{
"cells": [
{
"cell_type": "markdown",
"metadata": {},
"source": [
"# HGSFP Graduate Days SS2019\n",
"\n",
"## Programming exercise 1: Spin model toolbox and Ising model"
]
},
{
"cell_type": "code",
"execution_count": null,
"metadata": {},
"outputs": [],
"source": [
"# load standard libraries\n",
"\n",
"import numpy as np # standard numerics library\n",
"import numpy.linalg as LA\n",
"\n",
"import matplotlib.pyplot as plt # for making plots\n",
"\n",
"import time as time\n",
"\n",
"import scipy.sparse as sparse\n",
"import scipy.sparse.linalg as sLA\n",
"\n",
"from numpy import (array, pi, cos, sin, ones, size, sqrt, real, mod, append, arange)\n",
"\n",
"#from qutip import (tensor, basis) \n",
"\n",
"%matplotlib inline"
]
},
{
"cell_type": "markdown",
"metadata": {},
"source": [
"### Building general spin 1/2 Hamiltonians\n",
"\n",
"We want to consider a model with nearest neighbor spin interactions, the one-dimensional transverse-field Ising model (TFIM). This model is analytically solvable (see e.g. https://www.sciencedirect.com/science/article/pii/0003491670902708, note the slightly different definition of the model parameters in this reference. Their $\\Gamma$ is $2B$ and their $J$ is $4J$ in our convention). For the sake of learning how to build general spin models, we will solve this model here by numerical means and compare the result to the exact solution as a check. The tools you develop here, you can then apply to build any spin Hamiltonian straight forwardly. The Hamiltonian of the TFIM reads\n",
"$$\n",
"H=\\sum_{i=0}^{N-1} -J\\sigma_z^{(i)}\\sigma_z^{(i+1)} - B \\sigma_x^{(i)}\n",
"$$\n",
"where we want to use periodic boundary conditions, i.e. the Nth spin is identified with the 0th spin.\n",
"\n",
"To solve it we first set up a framework for general spin 1/2 models.\n",
"We will work in the canonical product basis of states $|i_1,...,i_N\\rangle$, where $i_k \\in {0,1}$. This basis of course has the problem of exponential scaling of the number of basis states with particle number N. But we still want to use it to keep our approach as general as possible, which then just allows us to use up to 12 or so spins with reasonable computation time.\n",
"\n",
"The recipe for conctructing general spin models is the following:\n",
"\n",
"1) Build the single-spin operators $\\sigma_x$, $\\sigma_y$, $\\sigma_z$, and the 2x2 identity, $\\mathbb{1}$ as numpy arrays. You can also work with sparse matrices since the Hamiltonian operator will contain a lot of zeros this should significantly speed up your code (csr_matrix should work best).\n",
"\n",
"2) Build a list of all single-spin operators acting on spin $i=0...N-1$ in the $N$-spin Hilbert space.\n",
"$$\n",
"\\sigma_\\alpha^{(i)} = \\mathbb{1}^{\\otimes i}\\otimes \\sigma_\\alpha \\otimes \\mathbb{1}^{\\otimes (N-i-1)}\n",
"$$\n",
"where $\\alpha \\in \\{x,y,z\\}$. Use the kronecker product np.kron() (for sparse matrices sparse.kron()) to do this. (Make sure you understand how the indexing/ordering of the matrix elements is done by kron()!)\n",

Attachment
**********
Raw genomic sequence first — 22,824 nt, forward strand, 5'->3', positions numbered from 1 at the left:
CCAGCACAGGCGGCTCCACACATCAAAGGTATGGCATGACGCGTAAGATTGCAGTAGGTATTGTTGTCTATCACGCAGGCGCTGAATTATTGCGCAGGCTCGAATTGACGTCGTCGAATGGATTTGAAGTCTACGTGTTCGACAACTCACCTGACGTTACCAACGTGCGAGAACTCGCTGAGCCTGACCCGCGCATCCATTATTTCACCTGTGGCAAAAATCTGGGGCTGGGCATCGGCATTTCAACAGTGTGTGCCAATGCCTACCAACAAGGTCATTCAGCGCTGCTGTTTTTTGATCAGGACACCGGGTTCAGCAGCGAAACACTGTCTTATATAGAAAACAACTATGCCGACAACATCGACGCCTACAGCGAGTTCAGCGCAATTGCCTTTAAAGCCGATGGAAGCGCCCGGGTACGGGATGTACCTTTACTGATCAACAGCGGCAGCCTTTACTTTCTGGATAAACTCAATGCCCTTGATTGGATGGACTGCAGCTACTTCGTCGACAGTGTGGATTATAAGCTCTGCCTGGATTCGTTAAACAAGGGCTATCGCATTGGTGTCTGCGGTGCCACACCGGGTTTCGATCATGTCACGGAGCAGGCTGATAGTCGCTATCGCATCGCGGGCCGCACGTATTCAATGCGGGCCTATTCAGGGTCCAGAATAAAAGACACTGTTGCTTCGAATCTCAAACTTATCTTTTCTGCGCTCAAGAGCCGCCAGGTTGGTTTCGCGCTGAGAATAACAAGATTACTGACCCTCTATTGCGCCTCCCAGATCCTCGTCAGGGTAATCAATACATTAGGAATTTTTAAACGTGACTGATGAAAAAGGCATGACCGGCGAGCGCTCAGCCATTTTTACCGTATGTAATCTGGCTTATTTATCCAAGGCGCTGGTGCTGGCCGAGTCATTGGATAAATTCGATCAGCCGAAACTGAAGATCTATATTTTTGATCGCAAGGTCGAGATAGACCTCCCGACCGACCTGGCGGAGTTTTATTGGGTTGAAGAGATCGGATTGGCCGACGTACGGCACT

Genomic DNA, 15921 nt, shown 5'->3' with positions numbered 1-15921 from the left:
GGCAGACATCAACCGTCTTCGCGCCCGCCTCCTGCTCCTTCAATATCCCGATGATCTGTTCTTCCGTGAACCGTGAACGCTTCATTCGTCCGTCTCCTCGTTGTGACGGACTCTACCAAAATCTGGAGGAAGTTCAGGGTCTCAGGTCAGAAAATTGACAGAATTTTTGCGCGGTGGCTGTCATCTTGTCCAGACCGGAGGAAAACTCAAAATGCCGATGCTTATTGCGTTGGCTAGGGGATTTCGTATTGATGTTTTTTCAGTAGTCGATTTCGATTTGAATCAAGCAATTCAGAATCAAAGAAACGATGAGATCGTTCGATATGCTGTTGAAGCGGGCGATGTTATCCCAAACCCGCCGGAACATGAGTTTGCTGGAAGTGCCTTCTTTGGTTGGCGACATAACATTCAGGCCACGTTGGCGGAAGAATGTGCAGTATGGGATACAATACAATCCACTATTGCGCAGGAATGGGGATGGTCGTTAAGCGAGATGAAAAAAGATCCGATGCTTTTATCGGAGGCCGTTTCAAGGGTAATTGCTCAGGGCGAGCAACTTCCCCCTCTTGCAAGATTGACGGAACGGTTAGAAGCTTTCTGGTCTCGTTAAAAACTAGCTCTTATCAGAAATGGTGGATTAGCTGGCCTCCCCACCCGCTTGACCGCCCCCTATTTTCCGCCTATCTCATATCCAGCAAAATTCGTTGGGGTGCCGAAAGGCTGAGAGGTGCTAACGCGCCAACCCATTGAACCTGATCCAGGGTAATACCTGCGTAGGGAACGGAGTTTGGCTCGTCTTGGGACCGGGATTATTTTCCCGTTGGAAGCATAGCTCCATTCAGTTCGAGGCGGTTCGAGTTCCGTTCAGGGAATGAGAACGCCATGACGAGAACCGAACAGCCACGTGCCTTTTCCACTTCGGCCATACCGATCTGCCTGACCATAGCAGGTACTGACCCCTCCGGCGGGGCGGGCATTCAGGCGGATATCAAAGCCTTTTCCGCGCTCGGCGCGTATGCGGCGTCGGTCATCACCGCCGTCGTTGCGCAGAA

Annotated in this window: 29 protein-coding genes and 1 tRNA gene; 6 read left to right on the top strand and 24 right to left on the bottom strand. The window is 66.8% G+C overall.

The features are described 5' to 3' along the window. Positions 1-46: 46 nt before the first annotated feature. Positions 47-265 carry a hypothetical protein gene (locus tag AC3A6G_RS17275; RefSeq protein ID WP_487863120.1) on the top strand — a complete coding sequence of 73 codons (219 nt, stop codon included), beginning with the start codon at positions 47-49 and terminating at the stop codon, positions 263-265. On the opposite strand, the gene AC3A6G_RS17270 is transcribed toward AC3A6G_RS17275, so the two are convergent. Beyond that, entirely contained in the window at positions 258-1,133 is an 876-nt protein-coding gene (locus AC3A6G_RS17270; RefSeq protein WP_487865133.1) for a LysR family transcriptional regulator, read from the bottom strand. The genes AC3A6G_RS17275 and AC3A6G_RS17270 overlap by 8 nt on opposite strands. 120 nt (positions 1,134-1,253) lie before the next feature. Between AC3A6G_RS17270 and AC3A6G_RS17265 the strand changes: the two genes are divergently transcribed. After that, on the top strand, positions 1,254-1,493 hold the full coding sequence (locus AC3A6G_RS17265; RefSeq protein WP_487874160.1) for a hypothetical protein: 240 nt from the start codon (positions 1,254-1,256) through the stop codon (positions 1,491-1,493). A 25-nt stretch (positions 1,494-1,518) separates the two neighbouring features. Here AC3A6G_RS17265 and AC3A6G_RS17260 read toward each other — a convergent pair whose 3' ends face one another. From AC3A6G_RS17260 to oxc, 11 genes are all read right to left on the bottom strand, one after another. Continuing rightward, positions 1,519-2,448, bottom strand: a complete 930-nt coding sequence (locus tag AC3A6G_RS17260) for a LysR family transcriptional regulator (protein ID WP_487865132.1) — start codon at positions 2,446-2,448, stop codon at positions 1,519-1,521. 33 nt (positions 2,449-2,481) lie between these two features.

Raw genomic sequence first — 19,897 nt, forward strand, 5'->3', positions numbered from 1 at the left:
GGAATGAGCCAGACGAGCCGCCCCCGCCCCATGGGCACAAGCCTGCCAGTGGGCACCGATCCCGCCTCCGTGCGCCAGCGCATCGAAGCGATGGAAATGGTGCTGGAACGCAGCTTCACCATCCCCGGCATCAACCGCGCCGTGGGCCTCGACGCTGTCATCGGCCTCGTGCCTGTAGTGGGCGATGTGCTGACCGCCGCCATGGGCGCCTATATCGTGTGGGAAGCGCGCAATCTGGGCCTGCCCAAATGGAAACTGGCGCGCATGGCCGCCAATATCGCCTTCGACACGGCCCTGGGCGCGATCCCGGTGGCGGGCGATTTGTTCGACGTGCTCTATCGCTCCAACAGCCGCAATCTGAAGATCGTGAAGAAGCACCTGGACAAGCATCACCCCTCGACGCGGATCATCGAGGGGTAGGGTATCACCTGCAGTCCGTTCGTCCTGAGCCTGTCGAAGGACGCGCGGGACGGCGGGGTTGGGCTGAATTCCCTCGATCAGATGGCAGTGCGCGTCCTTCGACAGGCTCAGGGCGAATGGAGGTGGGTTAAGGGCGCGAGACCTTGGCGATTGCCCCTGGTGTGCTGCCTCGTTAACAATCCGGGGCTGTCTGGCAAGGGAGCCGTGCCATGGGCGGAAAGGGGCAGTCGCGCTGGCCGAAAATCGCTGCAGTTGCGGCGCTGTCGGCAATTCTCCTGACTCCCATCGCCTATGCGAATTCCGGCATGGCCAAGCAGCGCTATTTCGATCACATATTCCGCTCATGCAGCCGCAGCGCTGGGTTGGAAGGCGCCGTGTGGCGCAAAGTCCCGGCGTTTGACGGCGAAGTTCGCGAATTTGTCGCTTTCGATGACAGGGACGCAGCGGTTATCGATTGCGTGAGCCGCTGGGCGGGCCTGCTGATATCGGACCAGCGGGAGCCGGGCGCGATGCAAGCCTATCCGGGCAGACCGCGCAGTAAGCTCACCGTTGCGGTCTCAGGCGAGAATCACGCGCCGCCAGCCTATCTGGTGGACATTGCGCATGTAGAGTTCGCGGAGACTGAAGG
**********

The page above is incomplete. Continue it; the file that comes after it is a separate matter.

"\n",
"3) Build the Hamiltonian of the transverse field Ising model by adding up its individual terms, using the dot product for interaction terms.\n",
"\n",
"Test your implementation by calculating the ground state energy of the transverse field Ising model and comparing it to the analytical result (for even $N$)\n",
"$$\n",
"E_0^{analyt} = -\\sum_{k=-(N-1)/2}^{(N-1)/2}\\sqrt{1+B^2 + 2B\\cos(2\\pi k/N)}\n",
"$$\n",
"where the convention $J=1$ was chosen.\n",
"For N=10, scan $B$ from 0 to 2 and plot the numerical and analytical result for the ground state energy.\n",
"\n",
"Also think about what the ground state should be at large $B$ and at $B=0$. \n",
"\n",
"Thoughts on diagonalization routines:\n",
"- If you work with full matrices, you can use LA.eig() which will give you the eigenvalues and eigenfunctions. Here the eigenvalues will not be sorted by their magnitude, so the the ground state is not the first eigenvlaue.\n",
"- Since we are dealing with Hermitian matrices, which have real eigenvalues, it makes sense to use eigh() instead, which returns the eigenvalues already sorted.\n",
"- If you use sparse matrices you should use scipy.sparse.linalg.eigsh(). If you are only interested in the ground state or low lying states, this can be very efficient. You have to specify how many states you want to calculate where in the spectrum (in our case 'SA').\n",
"\n",
"If you are already done with the above...\n",
"\n",
"4) Now you can calculate the gap between the ground and excited states as a function of the field strength to see the closing of the gap at the phase transition point. Note that the model also has the $Z_2$ symmetry (invariance under flipping of all spins) so you would look at the gap of ground and second excited state.\n",
"What other properties could you use to see the quantum phase transition?\n",
"\n",
"5) Dynamics: If you calculate all eigenenergies and eigenfunction you can now also calculate the time evolution of the state after a quench. E.g. choose an initial state where all spins are in the state $(|0\\rangle+|1\\rangle)/\\sqrt{2}$ (ground state for infinite B) and evolve it in time under the Hamiltonian with some value of J and B to see how the magnetization changes in time."
]
},
{
"cell_type": "code",
"execution_count": null,
"metadata": {},
"outputs": [],
"source": []
}
],
"metadata": {
"kernelspec": {
"display_name": "Python 3",
"language": "python",
"name": "python3"
},
"language_info": {
"codemirror_mode": {
"name": "ipython",
"version": 3
},
"file_extension": ".py",
"mimetype": "text/x-python",
"name": "python",
"nbconvert_exporter": "python",
"pygments_lexer": "ipython3",
"version": "3.7.0"
}
},
"nbformat": 4,
"nbformat_minor": 2
}